Co-infection by two or more pathogens is a common finding in infectology. However, the simultaneous infection by two viruses such as the Epstein-Barr virus (EBV) and the severe acute respiratory syndrome coronavirus-2 (SARS CoV-2) has not been reported to date. In the context of a coronavirus pandemic (COVID-19), any infectious clinical condition is suspected of COVID-19. The lockdown of the population sometimes makes us forget that other pathogens can also be transmitted and manifest themselves.
A 19-year-old French woman, with no relevant history, came to the emergency department with a two-day history of fever, bilateral eyelid oedema, and right hemifacial swelling. In addition to the skin manifestations, the physical examination showed bilateral cervical lymphadenopathy, non-suppurative pharyngotonsillitis, and splenomegaly.
The results of the lab tests and the serological study are summarized in Table 1. The presence of SARS-CoV-2 RNA was detected in the reverse transcriptase polymerase chain reaction (RT-PCR) of the sample obtained by oronasopharyngeal swab. The presence of EBV was also detected by PCR in blood (4700 copies/mL) and plasma (9600 copies/mL). The mumps virus could not be detected in the saliva cell culture.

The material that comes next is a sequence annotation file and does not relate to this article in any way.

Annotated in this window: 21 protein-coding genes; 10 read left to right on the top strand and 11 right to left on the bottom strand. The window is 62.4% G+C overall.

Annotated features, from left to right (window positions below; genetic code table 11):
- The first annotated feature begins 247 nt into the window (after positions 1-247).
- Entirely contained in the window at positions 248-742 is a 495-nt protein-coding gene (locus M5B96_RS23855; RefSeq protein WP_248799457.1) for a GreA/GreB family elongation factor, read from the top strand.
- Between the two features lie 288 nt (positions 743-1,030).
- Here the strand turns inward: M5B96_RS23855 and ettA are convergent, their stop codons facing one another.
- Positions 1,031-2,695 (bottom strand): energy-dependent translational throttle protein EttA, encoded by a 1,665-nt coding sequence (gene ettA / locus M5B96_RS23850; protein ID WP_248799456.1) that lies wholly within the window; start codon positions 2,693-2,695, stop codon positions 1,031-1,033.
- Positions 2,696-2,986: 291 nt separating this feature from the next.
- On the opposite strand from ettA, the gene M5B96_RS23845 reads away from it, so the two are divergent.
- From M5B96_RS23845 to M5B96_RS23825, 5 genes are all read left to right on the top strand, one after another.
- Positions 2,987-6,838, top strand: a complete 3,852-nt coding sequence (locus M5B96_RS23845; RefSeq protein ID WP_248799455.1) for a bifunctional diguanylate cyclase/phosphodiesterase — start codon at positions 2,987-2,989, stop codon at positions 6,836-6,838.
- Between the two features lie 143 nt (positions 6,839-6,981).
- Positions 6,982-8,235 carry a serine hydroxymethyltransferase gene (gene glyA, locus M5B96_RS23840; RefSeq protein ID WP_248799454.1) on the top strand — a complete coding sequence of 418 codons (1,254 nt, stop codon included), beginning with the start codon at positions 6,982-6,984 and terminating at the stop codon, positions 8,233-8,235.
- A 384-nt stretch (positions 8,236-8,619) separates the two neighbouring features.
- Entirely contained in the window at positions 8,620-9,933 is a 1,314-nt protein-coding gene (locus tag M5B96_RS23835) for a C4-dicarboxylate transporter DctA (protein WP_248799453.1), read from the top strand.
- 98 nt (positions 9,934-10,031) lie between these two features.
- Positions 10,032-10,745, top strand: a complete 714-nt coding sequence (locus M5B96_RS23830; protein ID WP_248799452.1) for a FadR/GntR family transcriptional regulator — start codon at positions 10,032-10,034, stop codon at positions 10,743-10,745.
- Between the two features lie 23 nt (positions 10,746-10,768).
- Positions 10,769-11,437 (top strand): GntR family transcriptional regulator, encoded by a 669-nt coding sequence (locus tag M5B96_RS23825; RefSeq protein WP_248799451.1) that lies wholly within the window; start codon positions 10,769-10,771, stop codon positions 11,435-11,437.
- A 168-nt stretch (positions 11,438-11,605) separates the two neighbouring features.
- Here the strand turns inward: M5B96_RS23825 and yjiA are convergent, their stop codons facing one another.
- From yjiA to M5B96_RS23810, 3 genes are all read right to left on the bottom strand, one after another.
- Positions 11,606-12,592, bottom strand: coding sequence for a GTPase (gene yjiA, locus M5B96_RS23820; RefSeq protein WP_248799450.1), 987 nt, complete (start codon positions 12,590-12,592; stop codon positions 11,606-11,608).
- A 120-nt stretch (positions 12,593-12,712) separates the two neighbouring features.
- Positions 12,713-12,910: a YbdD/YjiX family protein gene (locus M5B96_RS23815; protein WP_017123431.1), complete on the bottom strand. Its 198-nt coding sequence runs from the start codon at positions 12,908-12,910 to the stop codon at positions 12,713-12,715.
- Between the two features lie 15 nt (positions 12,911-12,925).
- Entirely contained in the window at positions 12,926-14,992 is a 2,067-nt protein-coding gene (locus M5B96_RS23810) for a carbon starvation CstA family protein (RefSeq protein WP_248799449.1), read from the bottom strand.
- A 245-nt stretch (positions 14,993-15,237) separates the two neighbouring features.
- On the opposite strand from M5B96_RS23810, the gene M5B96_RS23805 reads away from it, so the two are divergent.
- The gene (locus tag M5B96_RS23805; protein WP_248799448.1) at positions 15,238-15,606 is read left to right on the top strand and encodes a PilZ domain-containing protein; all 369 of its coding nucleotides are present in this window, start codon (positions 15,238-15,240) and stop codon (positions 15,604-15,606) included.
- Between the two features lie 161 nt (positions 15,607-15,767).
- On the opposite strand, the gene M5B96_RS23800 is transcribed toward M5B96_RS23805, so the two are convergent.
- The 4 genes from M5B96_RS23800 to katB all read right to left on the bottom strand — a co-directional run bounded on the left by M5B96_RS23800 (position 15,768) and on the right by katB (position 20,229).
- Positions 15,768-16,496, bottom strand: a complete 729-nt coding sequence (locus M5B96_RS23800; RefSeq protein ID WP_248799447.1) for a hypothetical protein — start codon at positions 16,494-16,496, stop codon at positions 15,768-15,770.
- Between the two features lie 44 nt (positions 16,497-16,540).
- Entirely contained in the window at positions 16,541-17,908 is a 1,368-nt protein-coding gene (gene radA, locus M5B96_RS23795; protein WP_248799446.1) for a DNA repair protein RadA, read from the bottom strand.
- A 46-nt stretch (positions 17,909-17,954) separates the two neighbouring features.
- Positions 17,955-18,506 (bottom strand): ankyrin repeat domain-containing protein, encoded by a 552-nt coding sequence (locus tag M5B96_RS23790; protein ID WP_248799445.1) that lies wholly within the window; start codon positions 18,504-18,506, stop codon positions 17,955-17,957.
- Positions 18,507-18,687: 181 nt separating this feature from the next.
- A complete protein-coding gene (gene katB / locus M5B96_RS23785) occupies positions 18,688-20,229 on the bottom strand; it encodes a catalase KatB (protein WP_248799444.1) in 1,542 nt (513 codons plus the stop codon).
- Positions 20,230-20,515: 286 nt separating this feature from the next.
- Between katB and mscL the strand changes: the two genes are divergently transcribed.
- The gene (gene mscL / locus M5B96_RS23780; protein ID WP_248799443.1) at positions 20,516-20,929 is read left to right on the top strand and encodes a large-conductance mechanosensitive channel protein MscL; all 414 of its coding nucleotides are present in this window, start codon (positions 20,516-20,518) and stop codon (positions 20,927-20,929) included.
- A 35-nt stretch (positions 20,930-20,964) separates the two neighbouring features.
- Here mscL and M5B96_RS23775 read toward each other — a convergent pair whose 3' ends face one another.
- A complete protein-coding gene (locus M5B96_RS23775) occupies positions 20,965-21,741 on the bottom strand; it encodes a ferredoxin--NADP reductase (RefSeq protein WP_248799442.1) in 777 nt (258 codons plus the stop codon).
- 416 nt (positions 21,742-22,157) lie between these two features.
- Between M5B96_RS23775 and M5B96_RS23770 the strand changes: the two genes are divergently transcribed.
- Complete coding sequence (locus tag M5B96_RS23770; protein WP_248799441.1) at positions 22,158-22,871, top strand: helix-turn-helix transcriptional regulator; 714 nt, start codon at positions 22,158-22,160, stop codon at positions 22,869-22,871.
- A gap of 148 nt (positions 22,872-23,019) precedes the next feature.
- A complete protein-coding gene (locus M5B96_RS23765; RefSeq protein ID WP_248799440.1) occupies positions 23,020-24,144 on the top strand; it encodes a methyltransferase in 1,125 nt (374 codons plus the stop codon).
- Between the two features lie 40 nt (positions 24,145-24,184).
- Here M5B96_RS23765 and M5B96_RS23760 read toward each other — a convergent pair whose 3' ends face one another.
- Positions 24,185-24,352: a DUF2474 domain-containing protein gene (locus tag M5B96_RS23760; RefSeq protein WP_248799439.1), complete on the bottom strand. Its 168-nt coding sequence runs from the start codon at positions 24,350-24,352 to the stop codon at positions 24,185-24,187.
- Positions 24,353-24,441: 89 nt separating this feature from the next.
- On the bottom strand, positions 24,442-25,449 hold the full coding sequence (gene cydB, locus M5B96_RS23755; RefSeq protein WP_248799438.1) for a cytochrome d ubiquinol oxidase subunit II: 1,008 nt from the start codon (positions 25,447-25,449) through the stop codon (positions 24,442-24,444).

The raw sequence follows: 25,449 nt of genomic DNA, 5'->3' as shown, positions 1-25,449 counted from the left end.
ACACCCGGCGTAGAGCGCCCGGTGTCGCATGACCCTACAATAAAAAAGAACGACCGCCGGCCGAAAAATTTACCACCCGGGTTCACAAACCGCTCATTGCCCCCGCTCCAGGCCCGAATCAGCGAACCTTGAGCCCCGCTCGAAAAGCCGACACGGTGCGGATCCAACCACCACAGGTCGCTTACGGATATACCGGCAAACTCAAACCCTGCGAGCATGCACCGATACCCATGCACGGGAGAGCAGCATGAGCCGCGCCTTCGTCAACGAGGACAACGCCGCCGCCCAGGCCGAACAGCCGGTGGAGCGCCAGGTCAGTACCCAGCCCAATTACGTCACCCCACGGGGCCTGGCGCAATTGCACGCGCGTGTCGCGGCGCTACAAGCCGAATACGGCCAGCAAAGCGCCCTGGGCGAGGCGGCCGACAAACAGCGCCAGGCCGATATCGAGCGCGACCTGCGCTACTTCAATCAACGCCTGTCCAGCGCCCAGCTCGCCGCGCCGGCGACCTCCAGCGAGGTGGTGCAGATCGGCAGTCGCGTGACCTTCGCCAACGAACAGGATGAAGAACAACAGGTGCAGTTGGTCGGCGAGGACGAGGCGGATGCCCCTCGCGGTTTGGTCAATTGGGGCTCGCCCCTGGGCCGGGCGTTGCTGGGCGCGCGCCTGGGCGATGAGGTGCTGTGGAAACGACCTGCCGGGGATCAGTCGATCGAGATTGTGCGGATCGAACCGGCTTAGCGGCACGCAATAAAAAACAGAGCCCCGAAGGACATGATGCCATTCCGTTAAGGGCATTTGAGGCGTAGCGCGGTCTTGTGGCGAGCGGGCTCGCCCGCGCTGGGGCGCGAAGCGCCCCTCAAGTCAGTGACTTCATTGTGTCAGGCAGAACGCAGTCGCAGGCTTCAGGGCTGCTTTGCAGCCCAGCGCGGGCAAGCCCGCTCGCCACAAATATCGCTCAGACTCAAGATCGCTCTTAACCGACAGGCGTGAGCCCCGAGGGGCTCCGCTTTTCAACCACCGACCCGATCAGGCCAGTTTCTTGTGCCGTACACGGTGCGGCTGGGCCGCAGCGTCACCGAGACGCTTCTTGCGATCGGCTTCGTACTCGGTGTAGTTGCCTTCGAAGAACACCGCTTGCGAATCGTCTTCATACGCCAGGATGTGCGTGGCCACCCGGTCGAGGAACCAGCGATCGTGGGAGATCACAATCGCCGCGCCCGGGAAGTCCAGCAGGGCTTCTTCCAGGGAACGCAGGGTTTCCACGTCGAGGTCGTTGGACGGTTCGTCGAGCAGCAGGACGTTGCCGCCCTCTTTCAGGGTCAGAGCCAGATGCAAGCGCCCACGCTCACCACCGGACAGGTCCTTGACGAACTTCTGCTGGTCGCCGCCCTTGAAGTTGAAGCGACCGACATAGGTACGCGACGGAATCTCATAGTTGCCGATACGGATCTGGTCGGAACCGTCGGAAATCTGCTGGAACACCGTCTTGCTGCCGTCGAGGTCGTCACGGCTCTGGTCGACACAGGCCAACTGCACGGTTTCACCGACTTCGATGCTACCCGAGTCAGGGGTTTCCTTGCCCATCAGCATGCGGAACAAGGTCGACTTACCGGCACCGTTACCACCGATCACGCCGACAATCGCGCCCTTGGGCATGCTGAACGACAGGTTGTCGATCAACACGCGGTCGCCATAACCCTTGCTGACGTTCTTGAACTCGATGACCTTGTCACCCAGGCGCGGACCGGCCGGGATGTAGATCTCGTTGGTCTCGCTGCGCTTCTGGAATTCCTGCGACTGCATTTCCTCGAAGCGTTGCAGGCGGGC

An anteroposterior chest radiograph and a computed tomography (CT) scan of the chest and abdomen showed splenomegaly (diameter greater than 16 cm) in the absence of pulmonary pathological findings. With a diagnosis of infectious mononucleosis (IM) mimicking mumps and asymptomatic Covid-19, in the absence of other complications, exclusively symptomatic and supportive treatment was recommended. The patient experienced a significant clinical improvement after two weeks of follow-up.
CITA DEL ARTÍCULO Med Clin (Engl Ed). 2020 Sep 12. doi: 10.1016/j.medcle.2020.06.010